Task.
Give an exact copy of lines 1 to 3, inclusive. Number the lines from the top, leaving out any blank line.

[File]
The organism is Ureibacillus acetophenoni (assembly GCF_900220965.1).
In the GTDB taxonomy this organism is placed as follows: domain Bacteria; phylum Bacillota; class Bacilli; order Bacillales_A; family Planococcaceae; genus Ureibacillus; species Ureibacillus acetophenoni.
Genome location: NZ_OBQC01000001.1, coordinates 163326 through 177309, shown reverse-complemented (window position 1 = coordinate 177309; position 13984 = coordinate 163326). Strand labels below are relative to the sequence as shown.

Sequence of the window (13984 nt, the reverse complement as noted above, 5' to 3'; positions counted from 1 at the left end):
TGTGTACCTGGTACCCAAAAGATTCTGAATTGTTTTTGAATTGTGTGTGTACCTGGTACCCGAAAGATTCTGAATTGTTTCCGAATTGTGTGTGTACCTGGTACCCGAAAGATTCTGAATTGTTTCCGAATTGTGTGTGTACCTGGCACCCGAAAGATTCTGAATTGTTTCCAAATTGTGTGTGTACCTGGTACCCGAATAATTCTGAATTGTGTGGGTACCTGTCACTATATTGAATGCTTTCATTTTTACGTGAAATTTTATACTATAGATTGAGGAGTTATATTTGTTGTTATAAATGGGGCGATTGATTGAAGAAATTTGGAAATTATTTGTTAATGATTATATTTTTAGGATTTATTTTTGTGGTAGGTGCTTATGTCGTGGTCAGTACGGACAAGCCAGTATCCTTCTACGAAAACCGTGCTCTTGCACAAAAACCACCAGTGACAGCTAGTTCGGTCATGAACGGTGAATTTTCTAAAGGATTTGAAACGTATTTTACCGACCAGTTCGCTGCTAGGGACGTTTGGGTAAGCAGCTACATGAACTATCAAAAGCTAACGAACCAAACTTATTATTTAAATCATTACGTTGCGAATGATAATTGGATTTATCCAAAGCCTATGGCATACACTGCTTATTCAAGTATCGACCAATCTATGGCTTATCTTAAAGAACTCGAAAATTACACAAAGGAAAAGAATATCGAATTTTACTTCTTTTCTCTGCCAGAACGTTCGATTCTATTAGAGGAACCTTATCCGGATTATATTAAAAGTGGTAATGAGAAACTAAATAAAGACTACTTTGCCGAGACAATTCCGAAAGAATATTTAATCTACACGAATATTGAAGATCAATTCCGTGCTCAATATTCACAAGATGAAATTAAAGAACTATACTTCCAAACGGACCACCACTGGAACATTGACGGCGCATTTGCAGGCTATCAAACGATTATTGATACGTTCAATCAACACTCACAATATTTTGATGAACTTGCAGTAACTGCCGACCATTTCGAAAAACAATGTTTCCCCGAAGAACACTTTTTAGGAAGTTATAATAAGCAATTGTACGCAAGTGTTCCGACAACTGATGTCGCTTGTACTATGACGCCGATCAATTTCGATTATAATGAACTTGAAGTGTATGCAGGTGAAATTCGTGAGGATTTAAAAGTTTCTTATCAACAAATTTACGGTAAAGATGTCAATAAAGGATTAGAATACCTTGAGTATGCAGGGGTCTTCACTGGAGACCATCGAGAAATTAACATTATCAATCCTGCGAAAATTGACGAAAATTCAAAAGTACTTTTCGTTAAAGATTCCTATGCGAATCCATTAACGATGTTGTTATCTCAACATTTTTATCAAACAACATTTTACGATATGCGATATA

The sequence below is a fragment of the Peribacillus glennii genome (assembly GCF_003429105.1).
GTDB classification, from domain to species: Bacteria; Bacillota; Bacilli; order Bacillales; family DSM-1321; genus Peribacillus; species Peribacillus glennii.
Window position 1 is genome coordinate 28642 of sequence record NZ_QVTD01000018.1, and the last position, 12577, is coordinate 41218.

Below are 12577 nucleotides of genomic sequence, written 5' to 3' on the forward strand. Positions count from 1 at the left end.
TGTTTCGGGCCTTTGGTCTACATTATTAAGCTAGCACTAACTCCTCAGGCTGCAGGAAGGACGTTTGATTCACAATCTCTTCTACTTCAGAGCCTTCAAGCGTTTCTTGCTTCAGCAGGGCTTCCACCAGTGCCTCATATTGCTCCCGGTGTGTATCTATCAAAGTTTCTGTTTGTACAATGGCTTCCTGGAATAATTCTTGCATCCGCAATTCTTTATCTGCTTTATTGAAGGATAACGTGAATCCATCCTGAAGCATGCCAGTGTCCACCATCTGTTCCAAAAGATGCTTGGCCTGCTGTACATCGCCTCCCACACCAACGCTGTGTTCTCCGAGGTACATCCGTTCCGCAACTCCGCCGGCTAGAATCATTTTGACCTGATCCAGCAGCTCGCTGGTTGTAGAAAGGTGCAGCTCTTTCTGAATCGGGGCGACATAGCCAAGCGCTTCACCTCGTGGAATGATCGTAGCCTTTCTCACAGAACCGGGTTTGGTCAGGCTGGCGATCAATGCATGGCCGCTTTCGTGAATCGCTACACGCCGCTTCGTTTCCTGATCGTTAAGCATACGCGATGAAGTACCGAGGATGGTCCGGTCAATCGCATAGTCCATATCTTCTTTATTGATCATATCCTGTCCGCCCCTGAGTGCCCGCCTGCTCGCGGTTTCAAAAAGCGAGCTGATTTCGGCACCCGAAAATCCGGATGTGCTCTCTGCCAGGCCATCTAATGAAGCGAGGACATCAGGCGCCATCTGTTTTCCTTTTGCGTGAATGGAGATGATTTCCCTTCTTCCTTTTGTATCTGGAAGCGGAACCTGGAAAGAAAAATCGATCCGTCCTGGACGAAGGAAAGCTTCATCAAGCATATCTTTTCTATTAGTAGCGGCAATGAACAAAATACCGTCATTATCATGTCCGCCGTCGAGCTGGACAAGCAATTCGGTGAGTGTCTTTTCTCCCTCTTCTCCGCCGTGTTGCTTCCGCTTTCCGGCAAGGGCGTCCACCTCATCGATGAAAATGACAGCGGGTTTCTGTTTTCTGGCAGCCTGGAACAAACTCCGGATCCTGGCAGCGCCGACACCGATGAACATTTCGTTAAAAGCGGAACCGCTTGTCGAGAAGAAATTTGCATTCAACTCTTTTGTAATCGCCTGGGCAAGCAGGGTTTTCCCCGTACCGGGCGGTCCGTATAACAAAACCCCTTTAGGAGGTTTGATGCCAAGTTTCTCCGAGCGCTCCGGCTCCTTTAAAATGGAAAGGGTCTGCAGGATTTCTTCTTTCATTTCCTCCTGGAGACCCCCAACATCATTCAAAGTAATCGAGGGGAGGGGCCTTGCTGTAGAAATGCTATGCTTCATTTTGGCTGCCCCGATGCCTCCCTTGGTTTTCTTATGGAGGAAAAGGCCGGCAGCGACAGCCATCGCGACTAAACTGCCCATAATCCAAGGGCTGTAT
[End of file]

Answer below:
The organism is Ureibacillus acetophenoni (assembly GCF_900220965.1).
In the GTDB taxonomy this organism is placed as follows: domain Bacteria; phylum Bacillota; class Bacilli; order Bacillales_A; family Planococcaceae; genus Ureibacillus; species Ureibacillus acetophenoni.
Genome location: NZ_OBQC01000001.1, coordinates 163326 through 177309, shown reverse-complemented (window position 1 = coordinate 177309; position 13984 = coordinate 163326). Strand labels below are relative to the sequence as shown.